Sedimentologic, petrographic, and tectonic aspects of Torlesse and related rocks: South Island, New Zealand.
MacKinnon, Thomas Clark
Carboniferous to Lower Cretaceous Torlesse rocks and Haast Schist derivatives constitute the major part of the ''eugeosynclinal" facies of the Eastern Province of New Zealand. Strata consist largely of quartzofeldspathic graywacke and mudstone, with minor but widely distributed conglomerate and associated volcanics, chert and limestone. Structure is complex, several periods of deformation are recognized; isoclinal and steeply plunging folds are widespread; and melange is present on both local and regional scales. Metamorphic grade is zeolite and prehnite-pumpellyite facies in the Torlesse and mainly pumpellyite-actinolite and greenschist facies in the schist. Fossils are sparsely but widely distributed, The bulk of the rocks fall into five areally extensive and mutually exclusive fossil zones: Atomodesma (Permian); Daonella (Middle Triassic); Torlessia (lower Upper Triassic?); Monotis (Upper Triassic) ; and combined Upper Jurassic-Lower Cretaceous zones. Contacts between major fossil zones are indeterminate and for the most part are probably tectonic. Structural and sedimentologic aspects of a small area (≈ 6 sq km) of Monotisse-bearing Torlesse rocks near Arthurs Pass are described. Strata consist largely of sandstone-dominated sediment gravity flow deposits. Initial deformation probably began shortly after deposition in Late Triassic times. Strata were folded and faulted and locally highly disrupted prior to a prehnite-pumpellyite metamorphic maximum in the Jurassic-·Cretaceous. Sedimentologic columns from seven well exposed sequences on the South Island are described and interpreted in terms of depositional environments. Previous sedimentological studies are discussed, and a regional summary of Torlesse sedimentation on the South Island is presented. Strata are predominantly thick to very thick-bedded massive and graded sandstone with subordinate thinner bedded sandstone and mudstone deposited by turbidity currents and other types of sediment gravity flows in a deep marine environment. Overall sandstone : mudstone ratio is 2 : 1 to 3: 1. In terms of submarine fan models, most strata are similar to middle and upper fan deposits. Mudstone-dominated slope, upper fan interchannel and lower fan-basin plain deposits are rare, except for Lower Cretaceous strata where lower fan-basin plain deposits are probably common. The Torlesse was not deposited as one large fan but consisted of a number of smaller sediment gravity flow deposits, not necessarily fan shaped, that were progressively accreted as deposition proceeded. Highly fossiliferous shallow- and non-marine deposits are present in a few areas of the Torlesse. Some are limestones deposited on local submarine highs. The others are clastic sequences of Middle Triassic and Jurassic age which rest unconformably on or in fault contact with Torlesse flysch. They are of limited areal extent and together occupy less than 1% of total Torlesse exposure on the South Island. Detrital mineralogy of Torlesse sandstones is largely preserved in zeolite and prehnite-pumpellyite facies sandstones with low secondary matrix content. Potassium feldspar has been removed during metamorphism of some prehnite-pumpellyite and most higher grade sandstones. […] The major source of Torlesse detritus was a continental volcano-platonic arc and associated siliceous sedimentary and metasedimentary country rock coupled with an autocannibalistically reworked Torlesse source. Variations in detrital composition through time reflect changes in source terrane composition. From Permian—Carboniferous through Late Triassic times a plutonic source was dominant, volcanism was variable and reworking of Torlesse rocks, some of prehnite-purnpellyite facies, was minor but locally extensive. In Late Jurassic and Early Cretaceous times, the major sources were older Torlesse rocks, including some textural grade 2 and 3 Haast Schist, and acid volcanics. The inferred characteristics of the source terrane are compatible with a Western Province New Zealand - Gondwanaland source. In contrast to the quartzo-feldspathic nature of the Torlesse, coeval sedimentary rocks of the Eastern Province are volcanogenic. They are thought to represent related forearc (Maitai - Murihiku terranes) and trench complex (Caples terrane) deposits derived from a volcanic island arc (Brook Street terrane) . […] A reconstruction of New Zealand's Eastern and Western Provinces is presented. In Permian and Triassic times the Torlesse was deposited in trench-slope or borderland basins along a trench-transform margin fronting a continental volcano-plutonic arc source (Gondwanaland). Deposition was spasmodic but voluminous, and was accompanied by concurrent deformation and accretion resulting in parallel belts of Torlesse rock younging outward from the Gondwanaland margin. Indurated and in-part metamorphosed Torlesse rocks were locally exposed to erosion in trench-slope-break or borderland settings with deposition of shallow marine and terrestrial deposits in these same areas during the Middle Triassic. At the same time, the Brook Street terrane volcanic arc and associated terranes were forming to the west of the Torlesse site, separated from Gondwanaland by a marginal sea. In latest Triassic or Early Jurassic times the Torlesse was rafted into the volcanic arc system via transform faulting roughly parallel to the Gondwana margin. The collision event resulted in tectonic thickening of Torlesse and Caples rocks at the plate interface and metamorphism to Haast Schist. The source was then dominated by older in-part metamorphosed Torlesse terrane, newly uplifted along the collision front, on which some Upper Jurassic shallow- and non-marine rocks were deposited. Closing of the marginal sea behind the Brook Street terrane in Late Jurassic-Early Cretaceous times resulted in juxtapositioning with the Western Province (Gondwanaland) along the Median Tectonic Line.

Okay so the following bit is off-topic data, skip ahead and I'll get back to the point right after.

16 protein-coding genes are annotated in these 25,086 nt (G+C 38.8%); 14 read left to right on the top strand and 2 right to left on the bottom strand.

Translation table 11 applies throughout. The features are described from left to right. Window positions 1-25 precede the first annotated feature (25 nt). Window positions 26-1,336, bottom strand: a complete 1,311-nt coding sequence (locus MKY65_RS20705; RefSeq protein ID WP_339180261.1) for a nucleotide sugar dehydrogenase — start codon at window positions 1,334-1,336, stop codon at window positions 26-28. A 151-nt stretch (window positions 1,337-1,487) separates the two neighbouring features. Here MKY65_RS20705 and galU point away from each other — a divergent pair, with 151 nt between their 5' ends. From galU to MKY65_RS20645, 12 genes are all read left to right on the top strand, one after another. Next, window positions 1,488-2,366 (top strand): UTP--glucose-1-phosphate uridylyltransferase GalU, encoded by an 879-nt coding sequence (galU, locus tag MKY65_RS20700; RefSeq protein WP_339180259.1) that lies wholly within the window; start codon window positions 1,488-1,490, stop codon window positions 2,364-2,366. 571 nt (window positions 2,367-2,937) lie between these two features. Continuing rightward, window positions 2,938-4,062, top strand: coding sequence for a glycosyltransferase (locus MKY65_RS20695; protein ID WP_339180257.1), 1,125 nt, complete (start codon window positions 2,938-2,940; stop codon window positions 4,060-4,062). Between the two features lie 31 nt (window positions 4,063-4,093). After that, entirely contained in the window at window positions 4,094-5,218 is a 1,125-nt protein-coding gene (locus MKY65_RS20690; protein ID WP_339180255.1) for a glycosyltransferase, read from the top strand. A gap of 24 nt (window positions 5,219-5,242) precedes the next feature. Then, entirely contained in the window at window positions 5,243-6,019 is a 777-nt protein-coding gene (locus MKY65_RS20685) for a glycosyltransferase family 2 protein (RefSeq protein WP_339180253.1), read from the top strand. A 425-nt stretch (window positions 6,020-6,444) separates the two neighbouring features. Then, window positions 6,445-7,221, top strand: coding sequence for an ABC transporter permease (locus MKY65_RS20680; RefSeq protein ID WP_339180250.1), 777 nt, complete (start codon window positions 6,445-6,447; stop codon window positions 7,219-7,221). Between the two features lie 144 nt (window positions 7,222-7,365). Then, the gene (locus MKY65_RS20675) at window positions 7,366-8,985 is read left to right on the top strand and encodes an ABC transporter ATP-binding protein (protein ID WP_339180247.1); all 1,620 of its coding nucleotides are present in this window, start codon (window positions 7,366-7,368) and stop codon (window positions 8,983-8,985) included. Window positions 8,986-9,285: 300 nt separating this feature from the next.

Advisor: Landis, Chuck A.
Degree Name: Doctor of Philosophy
Degree Discipline: Geology
Publisher: University of Otago
Research Type: Thesis